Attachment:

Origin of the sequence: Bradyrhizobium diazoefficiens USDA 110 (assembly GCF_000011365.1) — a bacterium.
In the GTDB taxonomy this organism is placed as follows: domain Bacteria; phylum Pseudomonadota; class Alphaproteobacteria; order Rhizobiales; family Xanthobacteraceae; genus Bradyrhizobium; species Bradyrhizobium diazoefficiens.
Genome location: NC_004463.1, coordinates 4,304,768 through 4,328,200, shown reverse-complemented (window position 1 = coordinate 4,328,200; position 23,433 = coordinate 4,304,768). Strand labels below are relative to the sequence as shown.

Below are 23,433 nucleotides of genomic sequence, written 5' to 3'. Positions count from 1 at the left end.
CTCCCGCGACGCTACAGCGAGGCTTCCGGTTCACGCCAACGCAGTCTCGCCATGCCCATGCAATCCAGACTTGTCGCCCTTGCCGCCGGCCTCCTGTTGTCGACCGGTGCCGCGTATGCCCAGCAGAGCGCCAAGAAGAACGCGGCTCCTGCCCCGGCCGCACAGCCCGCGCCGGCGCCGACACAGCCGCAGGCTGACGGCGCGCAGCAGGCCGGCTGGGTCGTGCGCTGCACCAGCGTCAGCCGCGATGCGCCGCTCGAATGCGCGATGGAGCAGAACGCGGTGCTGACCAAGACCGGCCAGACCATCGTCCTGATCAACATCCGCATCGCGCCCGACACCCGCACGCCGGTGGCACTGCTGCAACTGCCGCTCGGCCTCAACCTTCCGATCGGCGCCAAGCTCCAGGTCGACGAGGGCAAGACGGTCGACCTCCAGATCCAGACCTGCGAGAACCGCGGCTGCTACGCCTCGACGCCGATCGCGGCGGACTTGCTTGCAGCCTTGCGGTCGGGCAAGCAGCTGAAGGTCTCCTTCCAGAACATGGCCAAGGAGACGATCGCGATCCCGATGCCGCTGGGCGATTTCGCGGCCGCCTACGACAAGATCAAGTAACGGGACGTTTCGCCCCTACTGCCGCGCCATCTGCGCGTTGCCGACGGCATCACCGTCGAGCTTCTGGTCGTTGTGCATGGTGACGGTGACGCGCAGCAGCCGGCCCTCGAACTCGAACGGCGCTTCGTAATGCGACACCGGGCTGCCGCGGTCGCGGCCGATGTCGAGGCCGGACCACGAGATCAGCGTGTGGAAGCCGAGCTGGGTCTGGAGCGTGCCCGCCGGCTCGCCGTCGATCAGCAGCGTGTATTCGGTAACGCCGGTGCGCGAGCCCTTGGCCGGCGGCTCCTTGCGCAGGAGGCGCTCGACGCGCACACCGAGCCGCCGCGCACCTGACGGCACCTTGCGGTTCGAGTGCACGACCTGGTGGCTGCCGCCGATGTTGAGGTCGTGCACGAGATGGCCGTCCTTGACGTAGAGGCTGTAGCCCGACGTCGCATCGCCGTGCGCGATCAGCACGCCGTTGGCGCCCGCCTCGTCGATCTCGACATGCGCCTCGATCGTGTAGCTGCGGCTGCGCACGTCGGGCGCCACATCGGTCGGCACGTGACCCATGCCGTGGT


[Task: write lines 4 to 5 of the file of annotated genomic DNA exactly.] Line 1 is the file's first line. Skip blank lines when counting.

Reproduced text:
Below are 23,433 nucleotides of genomic sequence, written 5' to 3'. Positions count from 1 at the left end.
CTCCCGCGACGCTACAGCGAGGCTTCCGGTTCACGCCAACGCAGTCTCGCCATGCCCATGCAATCCAGACTTGTCGCCCTTGCCGCCGGCCTCCTGTTGTCGACCGGTGCCGCGTATGCCCAGCAGAGCGCCAAGAAGAACGCGGCTCCTGCCCCGGCCGCACAGCCCGCGCCGGCGCCGACACAGCCGCAGGCTGACGGCGCGCAGCAGGCCGGCTGGGTCGTGCGCTGCACCAGCGTCAGCCGCGATGCGCCGCTCGAATGCGCGATGGAGCAGAACGCGGTGCTGACCAAGACCGGCCAGACCATCGTCCTGATCAACATCCGCATCGCGCCCGACACCCGCACGCCGGTGGCACTGCTGCAACTGCCGCTCGGCCTCAACCTTCCGATCGGCGCCAAGCTCCAGGTCGACGAGGGCAAGACGGTCGACCTCCAGATCCAGACCTGCGAGAACCGCGGCTGCTACGCCTCGACGCCGATCGCGGCGGACTTGCTTGCAGCCTTGCGGTCGGGCAAGCAGCTGAAGGTCTCCTTCCAGAACATGGCCAAGGAGACGATCGCGATCCCGATGCCGCTGGGCGATTTCGCGGCCGCCTACGACAAGATCAAGTAACGGGACGTTTCGCCCCTACTGCCGCGCCATCTGCGCGTTGCCGACGGCATCACCGTCGAGCTTCTGGTCGTTGTGCATGGTGACGGTGACGCGCAGCAGCCGGCCCTCGAACTCGAACGGCGCTTCGTAATGCGACACCGGGCTGCCGCGGTCGCGGCCGATGTCGAGGCCGGACCACGAGATCAGCGTGTGGAAGCCGAGCTGGGTCTGGAGCGTGCCCGCCGGCTCGCCGTCGATCAGCAGCGTGTATTCGGTAACGCCGGTGCGCGAGCCCTTGGCCGGCGGCTCCTTGCGCAGGAGGCGCTCGACGCGCACACCGAGCCGCCGCGCACCTGACGGCACCTTGCGGTTCGAGTGCACGACCTGGTGGCTGCCGCCGATGTTGAGGTCGTGCACGAGATGGCCGTCCTTGACGTAGAGGCTGTAGCCCGACGTCGCATCGCCGTGCGCGATCAGCACGCCGTTGGCGCCCGCCTCGTCGATCTCGACATGCGCCTCGATCGTGTAGCTGCGGCTGCGCACGTCGGGCGCCACATCGGTCGGCACGTGACCCATGCCGTGGT